Castro hints at a younger ruler in the coming Cuba
Cuban leader Fidel Castro’s decision to step down as head of state after nearly half a century could signal the passing of power to a new generation and fresh hope for the island nation through economic reforms.
Tuesday’s resignation letter, which includes candid disclosures about his flagging health, was an unequivocal indication that the 81-year-old revolutionary is choreographing his own succession and leaving on his own terms. Castro, who has run Cuba for 49 years, ranks as the world’s longest-ruling head of state outside of monarchs.
He will remain first secretary of Cuba’s Communist Party and a member of parliament and is likely to continue to serve in an advisory role behind the scenes.
Officials in Washington said there were no immediate plans to change U.S. policy toward Cuba, including its trade embargo. In Miami’s large exile community, reaction was subdued.
Castro’s 76-year-old brother, Raul, who began leading the country when Fidel fell ill and temporarily ceded power to him 19 months ago, has widely been considered the likely next head of state. Raul is the constitutionally designated successor to his brother by virtue of his No. 2 position in the party hierarchy.
But the elder Castro recently has indicated that he may favor a younger, more energetic person to succeed him. He has hinted that someone else might emerge Sunday when the newly elected National Assembly convenes to propose a new executive body, the 31-member Council of State.
“He’s catching up to me in years, so it’s also a generational problem,” Castro says of Raul in his autobiography, “Fidel Castro: My Life,” released in English this year by Scribner.
Speculation about who may become president, if not Raul, has centered on Vice President Carlos Lage, a 56-year-old physician by training who has been representing Cuba at international events in Castro’s absence.
Lage designed and implemented a slate of modest economic reforms in the early 1990s, after the Soviet Union collapsed and billions of dollars in annual subsidies to Cuba stopped overnight. Those changes allowed thousands of Cubans to open small private businesses, many catering to foreign visitors and giving rise to the first tourism boom on the island under communist rule.
In addition to Castro and Lage, others mentioned as possible heads of state are Foreign Minister Felipe Perez Roque, who at 42 is the only senior Cuban official born after Castro came to power, and National Assembly President Ricardo Alarcon, 70, who has remained active and visible in the nation’s affairs during Castro’s absence.
Castro has made no secret of his distaste for the changes that put dollars in the hands of some Cubans while leaving the majority with the inconvertible peso, which isn’t accepted at hard-currency stores selling imported food and consumer goods.
Nevertheless, Castro’s brother and other Cuban officials have continued to discuss the need for structural changes to improve living standards. They have encouraged Cubans to speak out about the current system’s shortcomings and to propose ideas for strengthening the country of more than 11 million people.
Today the revolution’s supporters point to the country’s free and universal education and healthcare, while critics say the country suffered a loss of personal liberties and material well-being.
In South Florida, where 800,000 Cuban Americans live and dominate the political and economic scenes, about 100 people gathered along Little Havana’s Calle Ocho in Miami to wave placards denouncing Castro. Several members of the exile community dismissed Castro’s announcement as relatively meaningless as long as he’s alive and influencing Cuban life.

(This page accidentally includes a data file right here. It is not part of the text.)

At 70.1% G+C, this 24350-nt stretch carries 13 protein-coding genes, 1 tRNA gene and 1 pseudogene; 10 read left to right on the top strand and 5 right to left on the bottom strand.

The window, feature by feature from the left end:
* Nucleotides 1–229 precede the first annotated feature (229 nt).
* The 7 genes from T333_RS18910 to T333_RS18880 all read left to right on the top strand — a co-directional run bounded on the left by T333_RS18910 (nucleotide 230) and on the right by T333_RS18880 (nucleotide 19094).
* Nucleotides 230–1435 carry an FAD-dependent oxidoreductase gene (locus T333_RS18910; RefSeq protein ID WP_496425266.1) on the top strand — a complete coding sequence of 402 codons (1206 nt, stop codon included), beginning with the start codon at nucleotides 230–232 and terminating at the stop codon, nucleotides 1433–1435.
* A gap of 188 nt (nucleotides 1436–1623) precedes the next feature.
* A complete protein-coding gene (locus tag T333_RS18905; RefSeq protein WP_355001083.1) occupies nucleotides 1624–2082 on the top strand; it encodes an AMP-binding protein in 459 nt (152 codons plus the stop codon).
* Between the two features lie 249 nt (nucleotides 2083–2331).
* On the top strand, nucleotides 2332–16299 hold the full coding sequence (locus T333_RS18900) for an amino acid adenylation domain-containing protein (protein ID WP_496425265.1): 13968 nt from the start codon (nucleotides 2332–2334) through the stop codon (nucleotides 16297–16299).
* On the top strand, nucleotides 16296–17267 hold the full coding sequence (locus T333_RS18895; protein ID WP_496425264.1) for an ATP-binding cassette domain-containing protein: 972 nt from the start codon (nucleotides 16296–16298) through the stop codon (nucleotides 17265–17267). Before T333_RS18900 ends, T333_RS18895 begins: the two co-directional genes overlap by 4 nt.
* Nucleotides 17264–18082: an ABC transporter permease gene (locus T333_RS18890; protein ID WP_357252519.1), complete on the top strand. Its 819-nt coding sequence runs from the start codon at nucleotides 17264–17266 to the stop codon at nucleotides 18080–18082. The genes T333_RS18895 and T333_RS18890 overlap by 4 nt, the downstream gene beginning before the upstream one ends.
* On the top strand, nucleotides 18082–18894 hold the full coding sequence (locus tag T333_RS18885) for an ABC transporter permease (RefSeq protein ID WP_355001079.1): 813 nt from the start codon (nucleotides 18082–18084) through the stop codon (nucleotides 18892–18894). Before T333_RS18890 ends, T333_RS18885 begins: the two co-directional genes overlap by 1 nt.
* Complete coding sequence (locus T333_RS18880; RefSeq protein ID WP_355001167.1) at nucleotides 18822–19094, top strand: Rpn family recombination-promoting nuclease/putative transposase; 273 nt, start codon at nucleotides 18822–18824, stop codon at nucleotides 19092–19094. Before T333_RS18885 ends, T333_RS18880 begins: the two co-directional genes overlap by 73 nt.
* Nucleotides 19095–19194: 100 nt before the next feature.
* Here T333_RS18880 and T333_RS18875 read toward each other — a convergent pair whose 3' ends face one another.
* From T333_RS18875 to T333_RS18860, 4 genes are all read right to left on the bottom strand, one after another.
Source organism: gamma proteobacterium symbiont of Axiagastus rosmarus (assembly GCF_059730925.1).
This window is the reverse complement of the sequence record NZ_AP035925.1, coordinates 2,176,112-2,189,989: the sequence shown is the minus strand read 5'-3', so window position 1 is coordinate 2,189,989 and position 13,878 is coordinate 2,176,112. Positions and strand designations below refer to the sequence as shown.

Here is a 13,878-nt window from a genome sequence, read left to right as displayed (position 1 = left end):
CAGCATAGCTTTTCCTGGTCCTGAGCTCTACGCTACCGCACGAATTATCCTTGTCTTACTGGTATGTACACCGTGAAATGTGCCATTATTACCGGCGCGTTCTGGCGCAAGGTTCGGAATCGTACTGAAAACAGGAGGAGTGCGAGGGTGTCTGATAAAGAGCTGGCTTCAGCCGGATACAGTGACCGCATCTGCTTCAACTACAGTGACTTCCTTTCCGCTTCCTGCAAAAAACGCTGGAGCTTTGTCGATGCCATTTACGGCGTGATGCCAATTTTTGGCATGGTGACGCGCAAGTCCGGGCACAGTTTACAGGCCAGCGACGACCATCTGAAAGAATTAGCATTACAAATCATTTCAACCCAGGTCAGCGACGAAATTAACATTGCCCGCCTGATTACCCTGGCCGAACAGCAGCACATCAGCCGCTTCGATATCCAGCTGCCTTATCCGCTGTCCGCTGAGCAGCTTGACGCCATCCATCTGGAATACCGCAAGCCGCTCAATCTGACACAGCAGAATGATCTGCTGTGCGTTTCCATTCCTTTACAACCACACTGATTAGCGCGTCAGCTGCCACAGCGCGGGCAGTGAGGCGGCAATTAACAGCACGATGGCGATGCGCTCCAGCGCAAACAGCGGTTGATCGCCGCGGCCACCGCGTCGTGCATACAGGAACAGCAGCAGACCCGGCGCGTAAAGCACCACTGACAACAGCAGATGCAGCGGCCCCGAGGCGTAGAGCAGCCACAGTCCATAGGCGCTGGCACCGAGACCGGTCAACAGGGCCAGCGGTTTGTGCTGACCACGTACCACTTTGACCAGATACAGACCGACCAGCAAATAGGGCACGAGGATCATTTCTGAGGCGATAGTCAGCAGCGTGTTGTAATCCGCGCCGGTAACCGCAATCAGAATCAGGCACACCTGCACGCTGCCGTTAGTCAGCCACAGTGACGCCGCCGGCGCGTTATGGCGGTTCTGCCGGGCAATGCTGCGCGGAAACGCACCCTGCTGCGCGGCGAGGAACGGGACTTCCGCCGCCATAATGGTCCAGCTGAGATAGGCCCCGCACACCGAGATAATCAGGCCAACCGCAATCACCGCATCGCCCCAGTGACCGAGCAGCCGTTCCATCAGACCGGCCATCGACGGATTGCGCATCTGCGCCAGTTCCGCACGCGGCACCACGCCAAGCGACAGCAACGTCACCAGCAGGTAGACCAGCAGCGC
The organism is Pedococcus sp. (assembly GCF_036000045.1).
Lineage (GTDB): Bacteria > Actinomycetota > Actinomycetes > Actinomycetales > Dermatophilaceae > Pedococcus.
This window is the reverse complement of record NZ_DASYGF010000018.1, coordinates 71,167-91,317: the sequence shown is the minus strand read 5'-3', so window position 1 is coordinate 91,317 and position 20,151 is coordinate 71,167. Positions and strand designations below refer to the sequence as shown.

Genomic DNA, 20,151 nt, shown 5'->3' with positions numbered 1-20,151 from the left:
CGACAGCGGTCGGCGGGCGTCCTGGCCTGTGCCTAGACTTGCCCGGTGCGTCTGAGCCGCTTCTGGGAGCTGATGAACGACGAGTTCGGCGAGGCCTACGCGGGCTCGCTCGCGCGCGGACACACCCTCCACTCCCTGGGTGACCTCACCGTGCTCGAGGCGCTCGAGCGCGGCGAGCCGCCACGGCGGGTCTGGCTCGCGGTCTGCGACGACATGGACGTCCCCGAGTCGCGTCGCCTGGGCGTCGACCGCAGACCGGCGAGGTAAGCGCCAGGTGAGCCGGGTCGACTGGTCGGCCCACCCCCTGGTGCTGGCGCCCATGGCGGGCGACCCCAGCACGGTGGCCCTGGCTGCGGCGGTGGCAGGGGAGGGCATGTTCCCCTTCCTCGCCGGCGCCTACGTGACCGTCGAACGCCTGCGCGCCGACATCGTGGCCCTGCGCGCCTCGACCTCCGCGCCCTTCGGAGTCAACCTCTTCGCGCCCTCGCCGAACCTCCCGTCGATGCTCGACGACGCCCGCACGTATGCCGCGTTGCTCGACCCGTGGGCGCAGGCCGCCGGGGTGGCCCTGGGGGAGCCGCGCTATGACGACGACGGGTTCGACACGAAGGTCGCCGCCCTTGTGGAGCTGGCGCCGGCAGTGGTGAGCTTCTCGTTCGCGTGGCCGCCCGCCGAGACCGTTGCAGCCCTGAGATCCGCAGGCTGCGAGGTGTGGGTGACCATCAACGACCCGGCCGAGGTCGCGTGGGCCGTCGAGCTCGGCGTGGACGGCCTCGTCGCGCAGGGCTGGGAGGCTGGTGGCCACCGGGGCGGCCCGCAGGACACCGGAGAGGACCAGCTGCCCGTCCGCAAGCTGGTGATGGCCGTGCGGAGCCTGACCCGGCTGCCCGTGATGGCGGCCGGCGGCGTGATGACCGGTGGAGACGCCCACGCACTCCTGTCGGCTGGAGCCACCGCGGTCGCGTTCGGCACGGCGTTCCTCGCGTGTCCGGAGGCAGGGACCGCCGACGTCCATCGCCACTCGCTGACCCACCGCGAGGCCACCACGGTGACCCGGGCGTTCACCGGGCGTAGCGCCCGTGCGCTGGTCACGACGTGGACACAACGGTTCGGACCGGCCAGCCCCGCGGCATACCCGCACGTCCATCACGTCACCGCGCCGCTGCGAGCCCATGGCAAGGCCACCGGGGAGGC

In his resignation letter, posted about 3 a.m. on the website of the Communist Party daily Granma, Castro reminded Cubans of comments he made to a television moderator in a December letter that he said were intended to prepare the nation for his retirement.
“My elemental duty is not to cling to positions, much less to stand in the way of younger persons, but rather to contribute experience and ideas whose modest value comes from the exceptional era in which I lived,” he cited from his earlier note to viewers of the nightly “Round Table” political discussion show.
Cuba scholars describe Castro’s carefully managed withdrawal as evidence that gradual change is on the horizon for the island, whether or not U.S. policy is revised to promote that change.
“What we will see in agriculture and in small businesses that are now state-run is a redefinition of property rights,” said Julia Sweig, a Cuban revolution historian and senior fellow for Latin America at the Council on Foreign Relations. “If you look over the last few years, even before Fidel got sick, you see they’ve been talking about the need to get the state out of the way” to allow farmers and small entrepreneurs to fill the production void.
Sweig said Raul Castro had been “managing expectations” during his brother’s absence but at the same time advancing a national debate on the issues of most concern to Cubans: how to improve their incomes and standards of living.
Those bread-and-butter issues are driving the national debate over how far to tinker with the country’s socialist economic model, rather than political demands for more personal liberty and electoral choices, said Sarah Stephens, executive director of the Center for Democracy in the Americas.
Average monthly income for Cubans is less than $20, and many pensioners scrape by on $5 or $6 a month. Even with a monthly ration of staples that last about 10 days, those without access to dollars from tourists’ tips or relatives’ remittances from abroad often have little more than rice or a bread roll for their meals.
Remittances reach only about one in 10 Cuban households, leaving the vast majority living in conditions that would be considered abject poverty but for the free or subsidized services provided by the government. Analysts estimate that as much as one-third of the Cuban population benefits from the dollar infusion, as those getting help from abroad often spend money on black-market goods and services provided by other Cubans.